Nolan is the 50th current member of the U.S. House to not stand for re-election. The list includes 34 Republicans and 16 Democrats. In addition to Nolan, Minnesota's Democratic 1st District Rep. Timothy Waltz is leaving; he is running for governor.
Five of Minnesota's eight districts are expected to be at least somewhat competitive in 2018. No states with more districts has this high a percentage of competitive races.
* Of the 12 districts, only the adjacent 7th district went more heavily for Trump that year. He won by 31% there. The long-time Democratic incumbent, Collin Peterson, won a 14th term by 5%.
Today (February 7th) marks 1,000 days until the 2020 presidential election. That will take place on Tuesday, November 3rd 2020. There are 272 days until this year's midterm elections on November 6th.
The last time a presidential election occurred on November 3rd was in 1992, when Democrat Bill Clinton defeated incumbent Republican George H.W. Bush.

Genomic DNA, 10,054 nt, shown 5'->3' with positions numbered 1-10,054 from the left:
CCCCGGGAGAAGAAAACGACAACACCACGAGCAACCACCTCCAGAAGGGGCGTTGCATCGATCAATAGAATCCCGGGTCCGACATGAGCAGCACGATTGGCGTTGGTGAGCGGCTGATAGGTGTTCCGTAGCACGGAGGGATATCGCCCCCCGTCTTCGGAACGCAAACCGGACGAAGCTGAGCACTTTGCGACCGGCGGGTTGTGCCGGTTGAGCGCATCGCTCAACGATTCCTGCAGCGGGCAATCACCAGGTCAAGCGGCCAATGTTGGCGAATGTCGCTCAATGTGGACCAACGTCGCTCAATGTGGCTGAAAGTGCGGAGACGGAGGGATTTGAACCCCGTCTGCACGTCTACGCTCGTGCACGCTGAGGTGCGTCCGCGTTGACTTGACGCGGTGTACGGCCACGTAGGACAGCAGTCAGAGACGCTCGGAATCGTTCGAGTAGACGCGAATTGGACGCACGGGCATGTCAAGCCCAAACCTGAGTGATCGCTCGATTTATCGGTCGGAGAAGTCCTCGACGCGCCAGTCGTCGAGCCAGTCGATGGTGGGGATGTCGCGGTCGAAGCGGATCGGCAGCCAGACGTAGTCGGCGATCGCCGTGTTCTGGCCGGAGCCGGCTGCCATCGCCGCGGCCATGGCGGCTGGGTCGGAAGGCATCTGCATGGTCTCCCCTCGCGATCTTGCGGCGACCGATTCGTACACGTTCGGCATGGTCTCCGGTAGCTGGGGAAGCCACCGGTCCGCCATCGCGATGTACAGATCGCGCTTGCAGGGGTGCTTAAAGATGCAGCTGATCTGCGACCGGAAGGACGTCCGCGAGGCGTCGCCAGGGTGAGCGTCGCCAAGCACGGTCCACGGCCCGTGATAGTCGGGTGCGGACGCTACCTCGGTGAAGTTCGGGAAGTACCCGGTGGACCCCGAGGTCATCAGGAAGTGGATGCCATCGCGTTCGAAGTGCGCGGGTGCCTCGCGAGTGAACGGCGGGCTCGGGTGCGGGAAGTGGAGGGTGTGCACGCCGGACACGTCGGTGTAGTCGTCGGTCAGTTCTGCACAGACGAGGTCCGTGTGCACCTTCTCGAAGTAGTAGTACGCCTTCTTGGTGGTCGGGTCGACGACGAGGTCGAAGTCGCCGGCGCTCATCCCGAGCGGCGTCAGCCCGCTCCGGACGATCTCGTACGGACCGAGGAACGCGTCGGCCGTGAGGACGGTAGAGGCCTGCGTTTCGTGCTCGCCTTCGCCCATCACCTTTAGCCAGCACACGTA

Republican Trey Gowdy of South Carolina and Democrat Bob Brady of Pennsylvania announced Wednesday that they will retire at the end of the year. This brings to 49 the number of current members not seeking reelection. 34 of those are Republicans, while 15 are Democrats.
Gowdy, in his 4th term, chairs the House Oversight Committee, and is most well-known for chairing the Benghazi investigation. His 4th district includes much of Greenville and Spartanburg in the northwest corner of the state. Gowdy won reelection in 2016 by 36 points, while Donald Trump won here by 26 points over Hillary Clinton. The district is expected to remain in Republican hands.